Brain food is a real thing. Research has shown that certain foods, like olive oil, turmeric, and even red wine, can improve memory and cognitive function.
But researchers at the University of Cincinnati Academic Health Center think that the blueberry could be the ultimate brain food. It's already considered a "super fruit" for its power to potentially lower the risk of heart disease and cancer, but, according to their new research, it could also be used as a weapon to fight Alzheimer's disease.
They say the fruit is packed with antioxidants which could help prevent the unsettling effects of the increasingly common form of dementia.
Currently 5.3 million people suffer from Alzheimer's disease—and that number is only expected to increase. According to the Alzheimer's Association, the number of Americans with the degenerative disorder could rise 40 percent to more than 7 million by 2025, and it could almost triple by 2050.
So, in an attempt to slow down Alzheimer's alarming progress, the researchers conducted two human studies to follow up on earlier clinical trials.
For one study, the scientists gave 47 adults aged 68 and older, who had mild cognitive impairment (a risk condition for Alzheimer’s disease), freeze-dried blueberry powder—which is equivalent to a cup of berries—or a placebo powder once a day for 16 weeks.
"There was improvement in cognitive performance and brain function in those who had the blueberry powder compared with those who took the placebo," said lead researcher Robert Krikorian, Ph.D. in a press release. "The blueberry group demonstrated improved memory and improved access to words and concepts." MRI scans also showed increased brain activity in those who ingested the blueberry powder.
Krikorian said that blueberries' powers could be due to flavonoids called anthocyanins, which have been shown to improve animals' cognition.
The second study involved 94 people aged 62 to 80, broken into four groups, who felt their memories were declining but didn't have objectively measured cognitive issues. The groups received blueberry powder, fish oil, or placebo.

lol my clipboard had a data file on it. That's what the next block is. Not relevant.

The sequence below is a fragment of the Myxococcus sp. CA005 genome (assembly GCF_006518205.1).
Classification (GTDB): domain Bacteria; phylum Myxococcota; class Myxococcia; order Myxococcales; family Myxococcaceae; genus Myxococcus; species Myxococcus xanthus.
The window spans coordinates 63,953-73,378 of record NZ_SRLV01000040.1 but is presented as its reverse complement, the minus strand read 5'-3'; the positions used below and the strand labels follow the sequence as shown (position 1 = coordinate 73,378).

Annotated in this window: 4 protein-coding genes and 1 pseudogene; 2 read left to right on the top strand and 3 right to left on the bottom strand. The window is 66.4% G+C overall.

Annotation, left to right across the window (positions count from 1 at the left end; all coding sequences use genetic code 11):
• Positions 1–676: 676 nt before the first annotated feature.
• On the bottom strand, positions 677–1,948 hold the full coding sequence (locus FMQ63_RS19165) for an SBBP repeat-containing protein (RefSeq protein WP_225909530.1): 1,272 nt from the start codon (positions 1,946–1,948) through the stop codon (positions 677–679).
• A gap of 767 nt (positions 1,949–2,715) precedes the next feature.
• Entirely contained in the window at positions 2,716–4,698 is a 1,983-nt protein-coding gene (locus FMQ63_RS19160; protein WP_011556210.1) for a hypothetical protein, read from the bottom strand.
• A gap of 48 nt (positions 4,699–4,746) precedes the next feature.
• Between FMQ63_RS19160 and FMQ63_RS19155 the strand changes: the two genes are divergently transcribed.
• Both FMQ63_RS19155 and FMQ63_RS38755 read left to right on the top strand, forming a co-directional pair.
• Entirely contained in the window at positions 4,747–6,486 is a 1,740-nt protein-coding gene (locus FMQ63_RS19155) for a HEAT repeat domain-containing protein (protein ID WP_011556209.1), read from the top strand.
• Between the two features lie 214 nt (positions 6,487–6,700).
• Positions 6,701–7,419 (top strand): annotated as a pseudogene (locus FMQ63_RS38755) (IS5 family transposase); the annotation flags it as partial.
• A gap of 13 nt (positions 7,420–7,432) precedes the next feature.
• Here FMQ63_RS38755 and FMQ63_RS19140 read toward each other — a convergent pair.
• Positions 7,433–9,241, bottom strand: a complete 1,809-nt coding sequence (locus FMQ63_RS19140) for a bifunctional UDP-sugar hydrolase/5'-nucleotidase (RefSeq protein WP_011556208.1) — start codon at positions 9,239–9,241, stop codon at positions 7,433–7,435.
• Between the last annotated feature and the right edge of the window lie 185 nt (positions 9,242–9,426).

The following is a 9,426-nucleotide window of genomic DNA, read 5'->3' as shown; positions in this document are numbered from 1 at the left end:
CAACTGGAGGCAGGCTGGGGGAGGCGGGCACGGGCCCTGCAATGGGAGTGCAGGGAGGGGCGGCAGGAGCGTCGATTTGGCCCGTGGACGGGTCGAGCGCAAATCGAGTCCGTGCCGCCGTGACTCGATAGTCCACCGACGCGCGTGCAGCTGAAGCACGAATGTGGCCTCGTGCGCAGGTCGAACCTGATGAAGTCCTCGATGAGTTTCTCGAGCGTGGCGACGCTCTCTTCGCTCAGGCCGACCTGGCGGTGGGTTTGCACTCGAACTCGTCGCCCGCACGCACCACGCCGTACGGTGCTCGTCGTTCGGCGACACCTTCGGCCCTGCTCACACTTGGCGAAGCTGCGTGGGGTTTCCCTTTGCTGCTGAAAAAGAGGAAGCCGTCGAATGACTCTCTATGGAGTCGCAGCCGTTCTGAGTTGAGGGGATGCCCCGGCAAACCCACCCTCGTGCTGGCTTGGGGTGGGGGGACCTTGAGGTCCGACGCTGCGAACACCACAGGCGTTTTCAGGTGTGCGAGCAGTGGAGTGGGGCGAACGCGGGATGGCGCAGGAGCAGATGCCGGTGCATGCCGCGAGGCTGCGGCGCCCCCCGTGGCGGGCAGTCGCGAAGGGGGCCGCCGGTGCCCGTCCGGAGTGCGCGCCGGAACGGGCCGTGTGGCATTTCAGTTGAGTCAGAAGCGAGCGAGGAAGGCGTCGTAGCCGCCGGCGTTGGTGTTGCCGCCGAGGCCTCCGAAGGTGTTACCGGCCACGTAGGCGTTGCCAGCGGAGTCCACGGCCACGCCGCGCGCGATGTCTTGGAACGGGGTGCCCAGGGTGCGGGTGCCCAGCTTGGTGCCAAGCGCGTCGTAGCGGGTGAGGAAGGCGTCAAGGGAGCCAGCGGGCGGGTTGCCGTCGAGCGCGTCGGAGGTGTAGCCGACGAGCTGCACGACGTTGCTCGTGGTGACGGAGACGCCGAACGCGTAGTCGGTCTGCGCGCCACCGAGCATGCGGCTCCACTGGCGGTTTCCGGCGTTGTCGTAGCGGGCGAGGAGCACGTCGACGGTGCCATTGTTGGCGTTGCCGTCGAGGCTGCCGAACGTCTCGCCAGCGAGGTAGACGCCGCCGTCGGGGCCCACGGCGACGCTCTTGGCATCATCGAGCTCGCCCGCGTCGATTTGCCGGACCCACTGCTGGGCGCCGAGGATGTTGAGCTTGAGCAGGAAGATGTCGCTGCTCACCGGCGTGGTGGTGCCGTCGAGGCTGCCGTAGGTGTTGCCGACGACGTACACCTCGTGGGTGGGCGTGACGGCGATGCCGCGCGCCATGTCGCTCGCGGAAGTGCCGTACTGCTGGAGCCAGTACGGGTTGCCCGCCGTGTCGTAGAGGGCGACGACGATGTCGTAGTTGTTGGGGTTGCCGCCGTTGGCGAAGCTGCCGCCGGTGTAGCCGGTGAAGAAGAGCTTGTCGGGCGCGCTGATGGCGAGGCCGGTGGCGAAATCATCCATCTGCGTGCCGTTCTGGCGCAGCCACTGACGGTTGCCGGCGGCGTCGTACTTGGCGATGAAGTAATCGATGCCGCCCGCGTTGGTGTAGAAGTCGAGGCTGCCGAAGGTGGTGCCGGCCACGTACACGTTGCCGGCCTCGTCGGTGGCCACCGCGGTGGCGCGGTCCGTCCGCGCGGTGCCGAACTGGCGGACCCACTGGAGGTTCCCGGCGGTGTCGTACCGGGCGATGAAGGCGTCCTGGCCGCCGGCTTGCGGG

"The results were not as robust as with the first study," Krikorian explained. "Cognition was somewhat better for those with powder or fish oil separately, but there was little improvement with memory." The MRI results were also not as striking for those receiving blueberry powder, which is likely because the participants had less severe issues in the second study.
Which means that blueberries may be more effective in treating people with cognitive impairments, but may not benefit those with minor memory issues or those who have yet to develop any cognitive issues—but the researchers plan to find that out in a future blueberry study with a younger group of people.
It is also important to note that this study was funded by the U.S. Highbush Blueberry Council, the National Institute on Aging, and Wild Blueberries of North America.
But last year, researchers at Reading University found that wild blueberry juice helped improve the memory and concentration in elementary school-age children. So, even though we're not positive they have the power to prevent Alzheimer's, we know they have brain-boosting benefits. Go ahead and stuff 'em into your face until you look like Violet Beauregarde. Do a crossword too, while you're at it. Your brain will thank you.